Jaggers invites Pip and his friends to dine with him on the following day. It isn’t a formal dinner. They are to meet him at the office and go home with him.
Jaggers has toilet items in his office. It seems to Pip that he washes his professional day away. It is why he always smells of soap. Jaggers is recognized in the street, but he doesn’t pay attention to anyone but his guests. The others dare not intrude.
His house is stately but gloomy. The furniture is well made but not ornamental. He only uses three rooms and generally waits on people himself, though a housekeeper does prepare and bring up the food. To Pip, her face looks like one would see in a cauldron. She is totally focused on the needs of her master.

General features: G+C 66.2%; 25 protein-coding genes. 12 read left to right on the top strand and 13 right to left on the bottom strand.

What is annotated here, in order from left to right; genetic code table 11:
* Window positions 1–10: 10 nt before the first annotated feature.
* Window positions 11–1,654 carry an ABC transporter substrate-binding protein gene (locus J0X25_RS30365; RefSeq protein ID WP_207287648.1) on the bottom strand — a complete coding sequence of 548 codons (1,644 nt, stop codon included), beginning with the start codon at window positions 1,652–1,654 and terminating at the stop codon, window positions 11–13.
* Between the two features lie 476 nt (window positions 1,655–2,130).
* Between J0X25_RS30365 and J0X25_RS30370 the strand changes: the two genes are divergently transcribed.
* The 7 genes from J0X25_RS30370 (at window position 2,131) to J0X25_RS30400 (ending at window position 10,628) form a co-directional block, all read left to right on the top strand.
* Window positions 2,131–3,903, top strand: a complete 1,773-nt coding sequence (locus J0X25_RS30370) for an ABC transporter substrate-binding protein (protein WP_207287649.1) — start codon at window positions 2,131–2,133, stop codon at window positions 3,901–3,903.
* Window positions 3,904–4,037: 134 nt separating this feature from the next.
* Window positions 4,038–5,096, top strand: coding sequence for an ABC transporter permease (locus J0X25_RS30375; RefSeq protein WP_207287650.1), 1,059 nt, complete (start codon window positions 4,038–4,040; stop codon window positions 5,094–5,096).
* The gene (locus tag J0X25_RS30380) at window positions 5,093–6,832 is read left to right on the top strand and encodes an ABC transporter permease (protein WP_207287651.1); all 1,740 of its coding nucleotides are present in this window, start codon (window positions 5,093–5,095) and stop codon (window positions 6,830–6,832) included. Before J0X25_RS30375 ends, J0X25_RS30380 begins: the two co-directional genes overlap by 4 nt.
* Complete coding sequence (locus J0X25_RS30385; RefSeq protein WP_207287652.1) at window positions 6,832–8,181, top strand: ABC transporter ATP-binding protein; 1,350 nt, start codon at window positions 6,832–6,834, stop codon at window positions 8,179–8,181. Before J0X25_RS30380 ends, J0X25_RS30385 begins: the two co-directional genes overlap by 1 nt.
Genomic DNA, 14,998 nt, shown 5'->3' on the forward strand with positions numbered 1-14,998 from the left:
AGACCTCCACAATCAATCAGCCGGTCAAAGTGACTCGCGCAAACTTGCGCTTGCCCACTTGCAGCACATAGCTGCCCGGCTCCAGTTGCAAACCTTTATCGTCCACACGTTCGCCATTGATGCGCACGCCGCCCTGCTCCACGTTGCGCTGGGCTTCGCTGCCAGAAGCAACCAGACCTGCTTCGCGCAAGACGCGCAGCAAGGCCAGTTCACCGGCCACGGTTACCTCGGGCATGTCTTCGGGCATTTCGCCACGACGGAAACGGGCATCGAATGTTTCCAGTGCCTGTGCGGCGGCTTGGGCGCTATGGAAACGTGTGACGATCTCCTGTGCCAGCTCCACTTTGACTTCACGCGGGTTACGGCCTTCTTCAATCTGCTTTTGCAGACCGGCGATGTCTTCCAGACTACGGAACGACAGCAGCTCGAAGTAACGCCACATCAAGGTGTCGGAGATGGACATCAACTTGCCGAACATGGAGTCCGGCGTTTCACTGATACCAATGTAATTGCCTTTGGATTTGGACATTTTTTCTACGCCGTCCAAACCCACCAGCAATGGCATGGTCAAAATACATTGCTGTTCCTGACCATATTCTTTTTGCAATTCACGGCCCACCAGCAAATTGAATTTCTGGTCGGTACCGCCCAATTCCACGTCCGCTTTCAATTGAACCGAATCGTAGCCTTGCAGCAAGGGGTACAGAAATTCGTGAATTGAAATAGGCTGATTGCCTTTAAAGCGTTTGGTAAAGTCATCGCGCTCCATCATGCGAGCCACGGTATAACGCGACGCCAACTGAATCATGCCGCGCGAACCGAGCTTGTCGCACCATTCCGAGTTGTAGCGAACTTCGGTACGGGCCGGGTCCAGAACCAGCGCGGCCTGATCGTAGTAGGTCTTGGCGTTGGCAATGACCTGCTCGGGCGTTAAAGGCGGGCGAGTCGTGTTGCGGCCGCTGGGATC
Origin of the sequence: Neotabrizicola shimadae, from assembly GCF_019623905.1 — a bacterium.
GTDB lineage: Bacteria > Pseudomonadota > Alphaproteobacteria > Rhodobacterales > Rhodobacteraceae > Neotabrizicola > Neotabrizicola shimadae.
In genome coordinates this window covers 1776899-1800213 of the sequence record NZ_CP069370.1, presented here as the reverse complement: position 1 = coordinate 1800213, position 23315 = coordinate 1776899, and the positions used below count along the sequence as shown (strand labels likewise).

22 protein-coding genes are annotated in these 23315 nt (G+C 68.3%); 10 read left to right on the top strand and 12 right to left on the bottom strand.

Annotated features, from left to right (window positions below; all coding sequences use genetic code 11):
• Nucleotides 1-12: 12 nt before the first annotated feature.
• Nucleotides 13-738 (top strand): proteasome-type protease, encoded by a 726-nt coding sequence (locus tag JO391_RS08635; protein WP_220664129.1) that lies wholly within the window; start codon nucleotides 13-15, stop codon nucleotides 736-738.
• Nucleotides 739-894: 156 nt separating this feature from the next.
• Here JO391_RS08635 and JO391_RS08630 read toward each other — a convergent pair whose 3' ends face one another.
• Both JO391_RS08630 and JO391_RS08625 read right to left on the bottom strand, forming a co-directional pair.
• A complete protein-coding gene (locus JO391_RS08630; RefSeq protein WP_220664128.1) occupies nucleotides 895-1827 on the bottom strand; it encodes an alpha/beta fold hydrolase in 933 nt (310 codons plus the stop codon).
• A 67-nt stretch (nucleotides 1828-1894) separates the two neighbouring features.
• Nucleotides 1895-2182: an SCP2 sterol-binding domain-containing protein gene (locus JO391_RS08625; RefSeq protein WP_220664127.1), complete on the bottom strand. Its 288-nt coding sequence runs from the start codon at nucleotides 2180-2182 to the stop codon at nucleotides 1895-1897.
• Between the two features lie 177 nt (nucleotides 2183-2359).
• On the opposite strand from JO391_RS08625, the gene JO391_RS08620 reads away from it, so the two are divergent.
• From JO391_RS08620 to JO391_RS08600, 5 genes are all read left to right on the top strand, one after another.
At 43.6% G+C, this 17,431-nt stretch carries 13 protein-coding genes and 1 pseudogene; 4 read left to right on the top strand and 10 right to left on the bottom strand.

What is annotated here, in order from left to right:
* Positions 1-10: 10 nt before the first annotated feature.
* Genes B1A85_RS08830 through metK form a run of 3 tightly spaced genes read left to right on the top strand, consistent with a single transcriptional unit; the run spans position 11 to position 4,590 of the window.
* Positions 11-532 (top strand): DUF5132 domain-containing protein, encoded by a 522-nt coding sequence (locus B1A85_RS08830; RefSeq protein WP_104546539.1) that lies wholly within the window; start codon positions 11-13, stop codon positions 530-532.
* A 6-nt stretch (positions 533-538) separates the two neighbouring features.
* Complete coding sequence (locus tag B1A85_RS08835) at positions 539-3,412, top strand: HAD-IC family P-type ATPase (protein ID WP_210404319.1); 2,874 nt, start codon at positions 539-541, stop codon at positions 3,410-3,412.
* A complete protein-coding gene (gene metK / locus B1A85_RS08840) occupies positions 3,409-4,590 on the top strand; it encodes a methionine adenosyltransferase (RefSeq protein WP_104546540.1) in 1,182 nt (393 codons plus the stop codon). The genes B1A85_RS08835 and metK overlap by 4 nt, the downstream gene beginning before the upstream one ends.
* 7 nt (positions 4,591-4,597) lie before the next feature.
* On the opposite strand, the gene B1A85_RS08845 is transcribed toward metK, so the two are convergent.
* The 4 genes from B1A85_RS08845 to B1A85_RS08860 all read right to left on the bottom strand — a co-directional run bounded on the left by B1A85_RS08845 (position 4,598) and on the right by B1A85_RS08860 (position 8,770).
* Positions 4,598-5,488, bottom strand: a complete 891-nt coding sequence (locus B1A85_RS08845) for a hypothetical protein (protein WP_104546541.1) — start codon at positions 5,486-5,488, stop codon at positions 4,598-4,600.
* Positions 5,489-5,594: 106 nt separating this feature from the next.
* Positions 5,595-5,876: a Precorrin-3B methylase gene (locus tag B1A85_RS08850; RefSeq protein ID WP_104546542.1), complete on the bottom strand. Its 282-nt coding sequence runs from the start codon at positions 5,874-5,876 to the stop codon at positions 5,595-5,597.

Jaggers has the ability to get people to reveal their weaknesses in conversation. The men are all boasting about their strengths. Jaggers orders his servant to show her wrist, which she reluctantly obeys. He tells them he has never seen stronger wrists, and then he dismisses her.
Jaggers takes a particular interest in Drummle, who becomes more boorish in being singled out. Just when things are getting rough, Jaggers dismisses them. Pip apologizes to Jaggers. Jaggers says he likes Drummle, whom he nicknames Spider. He tells Pip not to have much to do with him, though.
Drummle stays one more month at Matthew Pocket’s house. It is much to everyone’s relief when he leaves, except Mrs. Pocket’s.